Federal probe launched after Equifax data breach


The Federal Trade Commission on Thursday confirmed that it is investigating a massive data breach at credit reporting giant Equifax that exposed the sensitive information of millions of Americans.

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Peter Kaplan, FTC’s acting director of public affairs, said that the agency typically does not comment on ongoing investigations in a statement obtained by Politico.

“However, in light of the intense public interest and the potential impact of this matter, I can confirm that FTC staff is investigating the Equifax data breach,” Kaplan said.

Equifax, one of America’s three major credit bureaus, said last week that a “cyber security incident” might have exposed the names, Social Security numbers, birth dates and addresses of 143 million Americans. Driver’s license numbers might have also been accessed, the company said.

The breach took place from mid-May through July 2017, according to Equifax.

>> Related: Equifax reports massive data breach that could affect 143 million in U.S. 

Equifax set up a website to help affected consumers and keep them abreast of updates in the company’s investigation. On a frequently asked questions section of the site, Equifax officials identified the flaw that allowed hackers to access sensitive information as one flagged publicly last year.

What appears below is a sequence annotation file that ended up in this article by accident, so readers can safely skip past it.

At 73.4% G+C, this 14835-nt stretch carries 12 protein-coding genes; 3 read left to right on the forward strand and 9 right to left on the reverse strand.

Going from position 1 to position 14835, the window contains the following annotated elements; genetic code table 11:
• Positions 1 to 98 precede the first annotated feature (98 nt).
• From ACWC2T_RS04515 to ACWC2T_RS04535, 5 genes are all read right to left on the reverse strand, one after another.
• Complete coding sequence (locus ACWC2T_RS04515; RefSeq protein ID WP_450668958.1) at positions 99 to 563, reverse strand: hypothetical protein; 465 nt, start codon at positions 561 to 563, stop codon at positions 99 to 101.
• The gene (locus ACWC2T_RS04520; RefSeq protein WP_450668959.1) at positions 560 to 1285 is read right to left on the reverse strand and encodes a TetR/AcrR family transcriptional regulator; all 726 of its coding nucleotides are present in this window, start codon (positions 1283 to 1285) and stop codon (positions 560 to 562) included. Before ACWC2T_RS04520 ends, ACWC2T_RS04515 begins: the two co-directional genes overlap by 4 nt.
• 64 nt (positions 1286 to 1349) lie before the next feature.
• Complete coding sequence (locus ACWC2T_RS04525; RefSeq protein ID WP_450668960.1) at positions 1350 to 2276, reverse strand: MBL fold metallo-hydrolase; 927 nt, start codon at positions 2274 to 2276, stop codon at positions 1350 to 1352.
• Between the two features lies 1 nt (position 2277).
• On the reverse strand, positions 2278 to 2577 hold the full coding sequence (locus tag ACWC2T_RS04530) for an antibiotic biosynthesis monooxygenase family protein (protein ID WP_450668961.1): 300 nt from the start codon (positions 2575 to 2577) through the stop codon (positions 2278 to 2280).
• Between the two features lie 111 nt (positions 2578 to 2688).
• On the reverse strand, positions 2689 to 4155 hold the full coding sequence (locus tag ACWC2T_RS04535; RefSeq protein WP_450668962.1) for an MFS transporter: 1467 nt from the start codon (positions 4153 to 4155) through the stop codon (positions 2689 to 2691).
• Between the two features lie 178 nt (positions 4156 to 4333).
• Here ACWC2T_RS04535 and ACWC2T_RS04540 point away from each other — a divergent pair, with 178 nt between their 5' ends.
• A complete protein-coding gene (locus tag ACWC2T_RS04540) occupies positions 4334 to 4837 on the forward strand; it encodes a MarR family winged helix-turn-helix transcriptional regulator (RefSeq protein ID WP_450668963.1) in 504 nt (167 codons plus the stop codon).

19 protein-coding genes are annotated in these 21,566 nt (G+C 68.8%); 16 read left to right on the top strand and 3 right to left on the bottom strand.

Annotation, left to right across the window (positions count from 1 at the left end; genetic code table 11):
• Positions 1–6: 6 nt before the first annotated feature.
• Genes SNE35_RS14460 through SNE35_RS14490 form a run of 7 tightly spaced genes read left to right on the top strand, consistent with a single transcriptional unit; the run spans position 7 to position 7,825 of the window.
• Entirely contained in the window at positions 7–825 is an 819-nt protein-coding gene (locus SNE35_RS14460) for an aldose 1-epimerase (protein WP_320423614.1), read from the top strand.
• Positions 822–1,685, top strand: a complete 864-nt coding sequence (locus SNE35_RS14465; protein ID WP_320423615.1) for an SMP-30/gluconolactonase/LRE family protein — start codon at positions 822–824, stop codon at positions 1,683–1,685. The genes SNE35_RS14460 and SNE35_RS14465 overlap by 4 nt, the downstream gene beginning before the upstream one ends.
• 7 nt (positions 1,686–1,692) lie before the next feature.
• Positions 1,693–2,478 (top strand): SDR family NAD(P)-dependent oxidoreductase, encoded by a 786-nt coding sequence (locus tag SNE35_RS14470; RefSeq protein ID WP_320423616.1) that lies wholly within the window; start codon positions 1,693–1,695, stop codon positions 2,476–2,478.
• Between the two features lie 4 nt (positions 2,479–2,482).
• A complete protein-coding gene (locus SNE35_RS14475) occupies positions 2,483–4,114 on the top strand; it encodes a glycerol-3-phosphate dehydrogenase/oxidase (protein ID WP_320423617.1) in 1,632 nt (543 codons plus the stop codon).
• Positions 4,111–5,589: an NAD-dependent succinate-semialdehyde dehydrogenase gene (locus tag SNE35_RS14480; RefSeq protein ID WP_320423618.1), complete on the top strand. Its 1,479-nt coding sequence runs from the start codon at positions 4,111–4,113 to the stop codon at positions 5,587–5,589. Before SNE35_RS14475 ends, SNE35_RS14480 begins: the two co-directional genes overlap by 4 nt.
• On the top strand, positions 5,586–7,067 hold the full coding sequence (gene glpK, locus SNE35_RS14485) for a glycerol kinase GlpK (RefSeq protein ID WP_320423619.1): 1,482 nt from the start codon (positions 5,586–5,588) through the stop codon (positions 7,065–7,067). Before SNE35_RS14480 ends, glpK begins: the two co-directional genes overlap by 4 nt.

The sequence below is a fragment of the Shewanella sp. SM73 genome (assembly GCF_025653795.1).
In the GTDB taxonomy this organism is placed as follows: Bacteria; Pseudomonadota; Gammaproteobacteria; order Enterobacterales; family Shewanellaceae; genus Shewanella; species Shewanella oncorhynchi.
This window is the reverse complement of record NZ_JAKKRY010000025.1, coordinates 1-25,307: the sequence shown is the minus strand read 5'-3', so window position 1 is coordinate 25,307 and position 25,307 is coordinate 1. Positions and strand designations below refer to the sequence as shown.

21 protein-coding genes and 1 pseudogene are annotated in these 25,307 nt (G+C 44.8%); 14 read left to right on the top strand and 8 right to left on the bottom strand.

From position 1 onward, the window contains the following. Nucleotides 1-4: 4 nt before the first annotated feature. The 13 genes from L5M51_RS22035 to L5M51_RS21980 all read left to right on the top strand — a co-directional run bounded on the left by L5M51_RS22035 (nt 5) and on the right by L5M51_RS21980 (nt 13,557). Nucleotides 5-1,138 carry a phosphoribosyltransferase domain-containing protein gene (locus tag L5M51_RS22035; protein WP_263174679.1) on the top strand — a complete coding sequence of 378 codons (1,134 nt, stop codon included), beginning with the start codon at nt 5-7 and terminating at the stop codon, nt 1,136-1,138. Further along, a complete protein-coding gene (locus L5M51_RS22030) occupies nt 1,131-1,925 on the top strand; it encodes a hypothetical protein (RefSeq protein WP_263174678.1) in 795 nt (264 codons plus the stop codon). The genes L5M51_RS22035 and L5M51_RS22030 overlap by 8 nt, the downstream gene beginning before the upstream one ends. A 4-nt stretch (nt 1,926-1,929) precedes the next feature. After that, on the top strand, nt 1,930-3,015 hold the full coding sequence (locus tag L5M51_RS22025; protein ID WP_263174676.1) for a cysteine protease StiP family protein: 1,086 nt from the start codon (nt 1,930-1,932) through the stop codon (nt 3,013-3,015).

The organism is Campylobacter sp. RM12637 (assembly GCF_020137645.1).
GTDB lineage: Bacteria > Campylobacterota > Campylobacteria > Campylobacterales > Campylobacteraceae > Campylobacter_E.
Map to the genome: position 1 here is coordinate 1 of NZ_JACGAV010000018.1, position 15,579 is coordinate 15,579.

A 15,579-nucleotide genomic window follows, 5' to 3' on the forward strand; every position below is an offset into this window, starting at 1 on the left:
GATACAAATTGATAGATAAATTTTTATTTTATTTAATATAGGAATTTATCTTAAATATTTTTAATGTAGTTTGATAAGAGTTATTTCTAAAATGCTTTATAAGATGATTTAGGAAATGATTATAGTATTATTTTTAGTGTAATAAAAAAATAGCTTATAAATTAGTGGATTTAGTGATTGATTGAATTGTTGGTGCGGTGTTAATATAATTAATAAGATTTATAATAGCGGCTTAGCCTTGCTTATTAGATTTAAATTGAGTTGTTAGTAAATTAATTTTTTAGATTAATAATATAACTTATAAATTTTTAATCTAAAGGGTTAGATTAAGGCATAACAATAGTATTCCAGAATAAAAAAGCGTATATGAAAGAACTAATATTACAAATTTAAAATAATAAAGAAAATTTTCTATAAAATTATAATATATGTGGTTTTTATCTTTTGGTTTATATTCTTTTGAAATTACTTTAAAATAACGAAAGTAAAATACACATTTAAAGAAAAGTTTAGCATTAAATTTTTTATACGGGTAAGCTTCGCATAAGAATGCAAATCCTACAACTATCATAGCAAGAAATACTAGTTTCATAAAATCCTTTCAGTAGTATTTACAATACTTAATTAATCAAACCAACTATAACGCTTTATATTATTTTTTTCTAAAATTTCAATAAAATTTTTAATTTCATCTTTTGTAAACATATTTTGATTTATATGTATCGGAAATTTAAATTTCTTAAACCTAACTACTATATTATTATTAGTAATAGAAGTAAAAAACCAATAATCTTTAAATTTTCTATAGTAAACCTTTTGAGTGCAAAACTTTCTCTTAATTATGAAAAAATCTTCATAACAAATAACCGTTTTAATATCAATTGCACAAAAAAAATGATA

A patch for the vulnerability, Apache Struts CVE-2017-5638, was released by The Apache Software Foundation in March, Bloomberg reported.

>> Related: Equifax cyberattack: What to know

Sen. Mark Warner, D-Virginia, a member of the Banking, Budget and Finance committees and cofounder of the Senate Cybersecurity Caucus, on Wednesday called for an investigation into the data breach. 

“The volume and sensitivity of the data potentially involved in this breach raises serious questions about whether firms like Equifax adequately protect the enormous amounts of sensitive data they gather and commercialize,” Warner wrote in a letter addressed to FTC Acting Chairwoman Maureen Ohlhausen.

>> Related: Equifax cyberattack: How to get a free credit report, protect your identity

He called the incident “one of the largest, and potentially most impactful, breaches in recent history.”


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